The Postal Service is rolling out artificial intelligence tools across 195 of its processing centers to give the agency greater visibility into the terabytes of data it already captures from incoming packages each day.
USPS uses the algorithms to categorize packages and to troubleshoot anomalies with packages in its delivery network. AI algorithms can also cut the time to locate missing packages down from several days to a few hours.
Todd Schimmel, USPS’s manager of letter mail technology, oversaw the agency’s partnership with NVIDIA to stand up its Edge Computing Infrastructure Program (ECIP). Each of the four edge servers that are part of the program handles 20 terabytes of package images.
“This has a benefit for us and our customers, letting us know where a specific parcel is at — it’s not a silver bullet, but it will fill a gap and boost our performance,” Schimmel said.
USPS already captured these package images for barcode and address resolution. USPS has been using AI for address resolution since the early 2000s.
While USPS said it’s currently using its AI capabilities as a “troubleshooting tool,” the agency is exploring about 30 other use cases to expand its use of AI.
Anthony Robbins, NVIDIA’s vice president for federal, said the success of an initial three-week sprint helped the agency explore other ways to adopt this technology.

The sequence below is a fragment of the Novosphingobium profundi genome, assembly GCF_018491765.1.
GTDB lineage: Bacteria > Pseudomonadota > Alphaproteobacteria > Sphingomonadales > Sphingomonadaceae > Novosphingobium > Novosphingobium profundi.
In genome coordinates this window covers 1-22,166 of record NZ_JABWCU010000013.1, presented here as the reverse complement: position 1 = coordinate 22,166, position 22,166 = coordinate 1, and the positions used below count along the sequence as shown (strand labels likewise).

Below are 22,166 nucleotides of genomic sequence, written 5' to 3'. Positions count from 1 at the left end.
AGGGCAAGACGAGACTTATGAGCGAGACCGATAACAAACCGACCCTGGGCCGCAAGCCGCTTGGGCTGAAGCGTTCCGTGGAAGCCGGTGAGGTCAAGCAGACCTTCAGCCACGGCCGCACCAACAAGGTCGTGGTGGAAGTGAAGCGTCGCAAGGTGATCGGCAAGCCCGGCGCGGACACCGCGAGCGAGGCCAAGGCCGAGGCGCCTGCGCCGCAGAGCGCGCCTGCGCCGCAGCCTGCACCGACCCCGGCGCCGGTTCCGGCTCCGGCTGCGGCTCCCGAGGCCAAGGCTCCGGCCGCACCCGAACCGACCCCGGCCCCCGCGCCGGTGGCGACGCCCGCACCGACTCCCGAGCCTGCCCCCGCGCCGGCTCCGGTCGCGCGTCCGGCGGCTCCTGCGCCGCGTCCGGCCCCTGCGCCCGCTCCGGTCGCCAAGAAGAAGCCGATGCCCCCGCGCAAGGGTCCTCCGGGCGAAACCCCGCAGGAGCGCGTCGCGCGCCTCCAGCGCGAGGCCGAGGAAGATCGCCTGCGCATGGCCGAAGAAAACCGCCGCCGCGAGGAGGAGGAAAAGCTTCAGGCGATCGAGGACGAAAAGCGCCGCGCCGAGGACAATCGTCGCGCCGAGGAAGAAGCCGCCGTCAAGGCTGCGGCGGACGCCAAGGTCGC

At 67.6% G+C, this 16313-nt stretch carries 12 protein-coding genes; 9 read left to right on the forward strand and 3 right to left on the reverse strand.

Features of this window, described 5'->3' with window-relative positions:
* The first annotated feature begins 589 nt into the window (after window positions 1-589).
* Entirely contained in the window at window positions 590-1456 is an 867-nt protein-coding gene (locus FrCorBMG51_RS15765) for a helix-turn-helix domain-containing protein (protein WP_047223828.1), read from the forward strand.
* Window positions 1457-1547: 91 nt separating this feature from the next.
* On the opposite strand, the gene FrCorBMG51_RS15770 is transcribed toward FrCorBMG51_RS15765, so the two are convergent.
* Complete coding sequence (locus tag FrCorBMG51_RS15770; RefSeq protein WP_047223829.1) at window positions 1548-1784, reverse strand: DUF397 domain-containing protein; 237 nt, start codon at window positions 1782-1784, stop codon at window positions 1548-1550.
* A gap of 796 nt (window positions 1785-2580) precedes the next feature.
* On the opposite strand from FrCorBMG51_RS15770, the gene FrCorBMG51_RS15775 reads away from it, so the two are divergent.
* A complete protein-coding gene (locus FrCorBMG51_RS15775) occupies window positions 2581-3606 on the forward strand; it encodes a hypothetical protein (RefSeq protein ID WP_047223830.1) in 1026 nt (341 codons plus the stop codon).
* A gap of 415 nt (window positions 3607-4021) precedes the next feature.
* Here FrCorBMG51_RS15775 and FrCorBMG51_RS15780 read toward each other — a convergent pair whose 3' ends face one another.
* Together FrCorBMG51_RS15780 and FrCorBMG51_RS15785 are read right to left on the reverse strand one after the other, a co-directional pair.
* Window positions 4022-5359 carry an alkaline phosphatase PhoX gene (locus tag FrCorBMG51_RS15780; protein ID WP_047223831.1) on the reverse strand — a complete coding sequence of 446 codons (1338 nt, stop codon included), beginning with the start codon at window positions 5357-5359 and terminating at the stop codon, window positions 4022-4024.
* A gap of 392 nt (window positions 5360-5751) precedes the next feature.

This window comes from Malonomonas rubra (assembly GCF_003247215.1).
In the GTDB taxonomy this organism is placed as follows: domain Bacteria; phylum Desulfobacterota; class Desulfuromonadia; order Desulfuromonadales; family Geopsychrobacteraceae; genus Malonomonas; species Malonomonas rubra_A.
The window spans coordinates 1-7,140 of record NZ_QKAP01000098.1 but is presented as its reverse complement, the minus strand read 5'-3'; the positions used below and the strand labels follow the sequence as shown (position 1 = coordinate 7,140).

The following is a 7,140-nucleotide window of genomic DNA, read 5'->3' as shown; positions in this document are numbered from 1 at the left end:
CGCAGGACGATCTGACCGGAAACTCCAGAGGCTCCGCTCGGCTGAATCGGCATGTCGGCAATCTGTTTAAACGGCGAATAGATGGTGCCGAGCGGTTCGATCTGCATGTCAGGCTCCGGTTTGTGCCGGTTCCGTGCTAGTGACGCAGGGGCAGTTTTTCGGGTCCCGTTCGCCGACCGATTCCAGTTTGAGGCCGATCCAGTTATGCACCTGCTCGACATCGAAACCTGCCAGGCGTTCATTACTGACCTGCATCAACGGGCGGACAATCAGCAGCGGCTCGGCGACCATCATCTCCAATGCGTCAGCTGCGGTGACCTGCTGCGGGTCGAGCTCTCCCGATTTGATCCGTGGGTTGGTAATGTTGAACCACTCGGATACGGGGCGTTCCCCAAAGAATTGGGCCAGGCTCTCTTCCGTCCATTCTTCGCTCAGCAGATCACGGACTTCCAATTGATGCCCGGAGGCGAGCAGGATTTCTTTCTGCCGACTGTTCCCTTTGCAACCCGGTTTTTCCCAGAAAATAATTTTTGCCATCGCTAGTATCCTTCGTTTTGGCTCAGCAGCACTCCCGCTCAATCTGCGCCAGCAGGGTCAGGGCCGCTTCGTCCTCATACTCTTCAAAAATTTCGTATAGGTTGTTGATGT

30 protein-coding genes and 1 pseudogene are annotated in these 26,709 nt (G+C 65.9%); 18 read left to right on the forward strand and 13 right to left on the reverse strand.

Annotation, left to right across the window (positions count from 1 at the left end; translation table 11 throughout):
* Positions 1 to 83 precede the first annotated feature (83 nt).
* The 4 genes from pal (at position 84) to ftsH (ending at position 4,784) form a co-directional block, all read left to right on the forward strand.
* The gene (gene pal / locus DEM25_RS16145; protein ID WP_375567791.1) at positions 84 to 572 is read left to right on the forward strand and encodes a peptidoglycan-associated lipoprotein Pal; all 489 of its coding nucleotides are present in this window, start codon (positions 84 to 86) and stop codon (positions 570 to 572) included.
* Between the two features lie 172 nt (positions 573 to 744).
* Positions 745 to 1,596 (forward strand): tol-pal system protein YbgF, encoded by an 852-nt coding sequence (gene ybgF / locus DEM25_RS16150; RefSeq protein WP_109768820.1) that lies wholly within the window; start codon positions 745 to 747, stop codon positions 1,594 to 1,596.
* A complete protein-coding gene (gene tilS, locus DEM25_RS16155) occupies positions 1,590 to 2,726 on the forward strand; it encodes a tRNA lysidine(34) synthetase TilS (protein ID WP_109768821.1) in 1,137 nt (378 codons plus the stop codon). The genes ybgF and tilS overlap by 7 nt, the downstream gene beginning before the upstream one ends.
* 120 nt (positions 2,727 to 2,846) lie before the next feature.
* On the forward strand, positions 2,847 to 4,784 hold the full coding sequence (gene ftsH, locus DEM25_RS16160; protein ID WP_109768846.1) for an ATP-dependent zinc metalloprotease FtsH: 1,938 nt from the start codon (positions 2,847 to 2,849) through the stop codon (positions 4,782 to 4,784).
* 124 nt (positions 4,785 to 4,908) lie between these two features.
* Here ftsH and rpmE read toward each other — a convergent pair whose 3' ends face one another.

“We had some NVIDIA engineers, some Postal Service engineers, and some of our equipment. We ran some sample benchmark, and we basically showed them what was possible to do and wasn’t particularly challenging. That was against a problem set that they didn’t think they had an ability to solve.”
USPS, for example, is exploring how AI could automatically check if a package carries the right postage for its size, weight, and distance traveled. It’s also looking at using AI to read damaged barcodes, and expects this capability could be in use as soon as this summer.
“They began doing the development work, and of course that grabs people’s attention within the Postal Service. And then when you deploy it, it gets more people thinking,” Robbins said.
Robbins said USPS approached NVIDIA as they were “exploring challenges with processing their mail”, and looking at AI and machine learning tools to expedite the process. The agency, however, stressed the need to leverage the infrastructure and equipment that they had. USPS handles 40% of the world’s mail and about 7 billion packages a year.
“There’s all kinds of data and information that relates to receiving these packages, sorting them, and getting them ready to be delivered, that the Postal Service would like to have information on. All of these sensors and cameras generate enormous amounts of data,” Robbins said.
He said USPS opted for an edge AI solution, because a public cloud service would take a lot of bandwidth and require the agency to build out hundreds of servers to process this much information.
USPS also awarded a contract to Accenture to serve as the systems integrator for this project. The vendor provided the AI and machine-learning data processing platform, data center, and edge computing equipment. From beginning to end, USPS had its edge computing capabilities stood up within a year.